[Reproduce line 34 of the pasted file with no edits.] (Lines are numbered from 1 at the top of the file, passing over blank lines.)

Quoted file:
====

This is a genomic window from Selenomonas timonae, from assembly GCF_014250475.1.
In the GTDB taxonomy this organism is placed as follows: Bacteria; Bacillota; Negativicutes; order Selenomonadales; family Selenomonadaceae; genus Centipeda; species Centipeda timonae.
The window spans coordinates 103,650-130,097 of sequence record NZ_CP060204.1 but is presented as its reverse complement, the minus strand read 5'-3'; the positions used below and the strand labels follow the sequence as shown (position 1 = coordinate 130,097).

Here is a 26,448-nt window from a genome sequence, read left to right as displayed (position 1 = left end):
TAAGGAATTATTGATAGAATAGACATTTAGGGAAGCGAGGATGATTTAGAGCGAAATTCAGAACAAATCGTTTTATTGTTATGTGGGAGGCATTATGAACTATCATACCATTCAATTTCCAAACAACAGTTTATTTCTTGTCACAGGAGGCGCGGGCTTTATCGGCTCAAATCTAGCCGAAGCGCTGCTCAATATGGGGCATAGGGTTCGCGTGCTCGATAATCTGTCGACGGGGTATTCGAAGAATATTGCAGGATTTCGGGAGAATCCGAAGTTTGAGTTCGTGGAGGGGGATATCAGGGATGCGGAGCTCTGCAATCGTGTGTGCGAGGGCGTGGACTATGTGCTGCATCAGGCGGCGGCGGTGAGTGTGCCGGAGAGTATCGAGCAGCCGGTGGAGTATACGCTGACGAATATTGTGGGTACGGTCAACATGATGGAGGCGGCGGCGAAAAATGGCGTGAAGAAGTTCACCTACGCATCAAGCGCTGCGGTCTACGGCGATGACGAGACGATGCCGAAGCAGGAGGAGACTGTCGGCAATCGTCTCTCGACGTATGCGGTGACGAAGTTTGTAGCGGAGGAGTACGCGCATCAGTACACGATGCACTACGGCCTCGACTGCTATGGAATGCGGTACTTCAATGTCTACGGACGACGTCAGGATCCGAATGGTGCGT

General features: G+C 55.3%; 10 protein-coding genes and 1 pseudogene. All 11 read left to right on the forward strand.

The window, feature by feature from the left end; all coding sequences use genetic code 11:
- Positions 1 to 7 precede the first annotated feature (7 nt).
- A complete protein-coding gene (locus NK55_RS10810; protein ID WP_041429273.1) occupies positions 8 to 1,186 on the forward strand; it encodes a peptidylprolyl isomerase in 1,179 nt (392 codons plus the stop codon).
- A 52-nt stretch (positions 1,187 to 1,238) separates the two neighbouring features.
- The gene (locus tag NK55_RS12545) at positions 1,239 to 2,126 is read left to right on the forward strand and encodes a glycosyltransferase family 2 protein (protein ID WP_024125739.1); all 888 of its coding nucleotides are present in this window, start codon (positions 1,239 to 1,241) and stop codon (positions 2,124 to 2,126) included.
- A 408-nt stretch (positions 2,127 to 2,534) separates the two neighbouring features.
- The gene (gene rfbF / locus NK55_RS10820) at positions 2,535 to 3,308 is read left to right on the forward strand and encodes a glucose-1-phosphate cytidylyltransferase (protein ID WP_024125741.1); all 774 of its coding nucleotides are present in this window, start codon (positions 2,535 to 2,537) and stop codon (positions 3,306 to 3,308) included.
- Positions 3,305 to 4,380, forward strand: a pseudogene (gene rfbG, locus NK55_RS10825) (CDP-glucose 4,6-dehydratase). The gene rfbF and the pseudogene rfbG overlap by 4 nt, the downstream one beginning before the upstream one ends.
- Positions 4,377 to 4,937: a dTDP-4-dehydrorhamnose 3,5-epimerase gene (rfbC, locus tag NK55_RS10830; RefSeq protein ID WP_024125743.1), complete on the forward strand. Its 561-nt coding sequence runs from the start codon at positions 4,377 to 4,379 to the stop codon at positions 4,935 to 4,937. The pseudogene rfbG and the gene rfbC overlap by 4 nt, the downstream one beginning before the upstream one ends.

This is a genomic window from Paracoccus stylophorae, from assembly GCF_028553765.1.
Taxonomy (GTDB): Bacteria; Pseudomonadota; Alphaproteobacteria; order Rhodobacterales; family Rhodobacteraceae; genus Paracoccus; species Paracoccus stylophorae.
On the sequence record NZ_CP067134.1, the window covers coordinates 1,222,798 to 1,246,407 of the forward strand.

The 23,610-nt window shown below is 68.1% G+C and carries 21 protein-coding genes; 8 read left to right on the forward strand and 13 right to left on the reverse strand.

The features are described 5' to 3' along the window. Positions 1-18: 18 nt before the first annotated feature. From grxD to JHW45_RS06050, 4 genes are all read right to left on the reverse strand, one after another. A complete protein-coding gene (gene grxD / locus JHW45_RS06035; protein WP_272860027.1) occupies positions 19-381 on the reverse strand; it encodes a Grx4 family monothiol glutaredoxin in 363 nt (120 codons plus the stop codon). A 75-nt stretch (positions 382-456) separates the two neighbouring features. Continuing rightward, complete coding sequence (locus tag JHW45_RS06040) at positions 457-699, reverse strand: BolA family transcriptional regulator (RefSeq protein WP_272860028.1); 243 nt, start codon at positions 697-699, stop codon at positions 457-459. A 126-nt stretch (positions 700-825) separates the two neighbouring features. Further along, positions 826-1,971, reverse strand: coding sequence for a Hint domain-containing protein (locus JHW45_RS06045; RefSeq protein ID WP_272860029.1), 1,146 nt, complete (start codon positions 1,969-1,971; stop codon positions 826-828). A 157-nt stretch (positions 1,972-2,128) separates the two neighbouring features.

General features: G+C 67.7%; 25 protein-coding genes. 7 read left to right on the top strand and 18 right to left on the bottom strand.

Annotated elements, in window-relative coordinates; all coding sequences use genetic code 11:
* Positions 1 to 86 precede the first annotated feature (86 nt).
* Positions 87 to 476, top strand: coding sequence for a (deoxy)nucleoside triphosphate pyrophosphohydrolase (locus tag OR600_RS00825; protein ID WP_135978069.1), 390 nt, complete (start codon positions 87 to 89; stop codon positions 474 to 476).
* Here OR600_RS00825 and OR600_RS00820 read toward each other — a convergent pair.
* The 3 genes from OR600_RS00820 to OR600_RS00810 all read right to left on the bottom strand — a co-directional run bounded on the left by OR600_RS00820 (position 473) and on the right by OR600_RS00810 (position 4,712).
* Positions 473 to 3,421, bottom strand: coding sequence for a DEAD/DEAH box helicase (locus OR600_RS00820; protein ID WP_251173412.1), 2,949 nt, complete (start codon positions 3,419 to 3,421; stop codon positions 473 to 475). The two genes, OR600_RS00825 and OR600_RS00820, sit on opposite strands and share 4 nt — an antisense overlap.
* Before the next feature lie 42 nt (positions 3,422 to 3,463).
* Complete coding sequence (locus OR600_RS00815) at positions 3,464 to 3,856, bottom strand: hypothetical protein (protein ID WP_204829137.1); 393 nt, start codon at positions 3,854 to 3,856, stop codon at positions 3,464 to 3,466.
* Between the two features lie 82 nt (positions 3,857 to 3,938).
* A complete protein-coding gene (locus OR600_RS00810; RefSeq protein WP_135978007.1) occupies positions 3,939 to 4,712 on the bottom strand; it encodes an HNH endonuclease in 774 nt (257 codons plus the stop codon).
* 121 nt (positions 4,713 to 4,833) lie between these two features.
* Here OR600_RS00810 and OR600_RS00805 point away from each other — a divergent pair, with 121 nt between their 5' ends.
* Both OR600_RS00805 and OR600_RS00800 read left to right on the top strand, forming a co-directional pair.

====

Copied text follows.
* Both OR600_RS00805 and OR600_RS00800 read left to right on the top strand, forming a co-directional pair.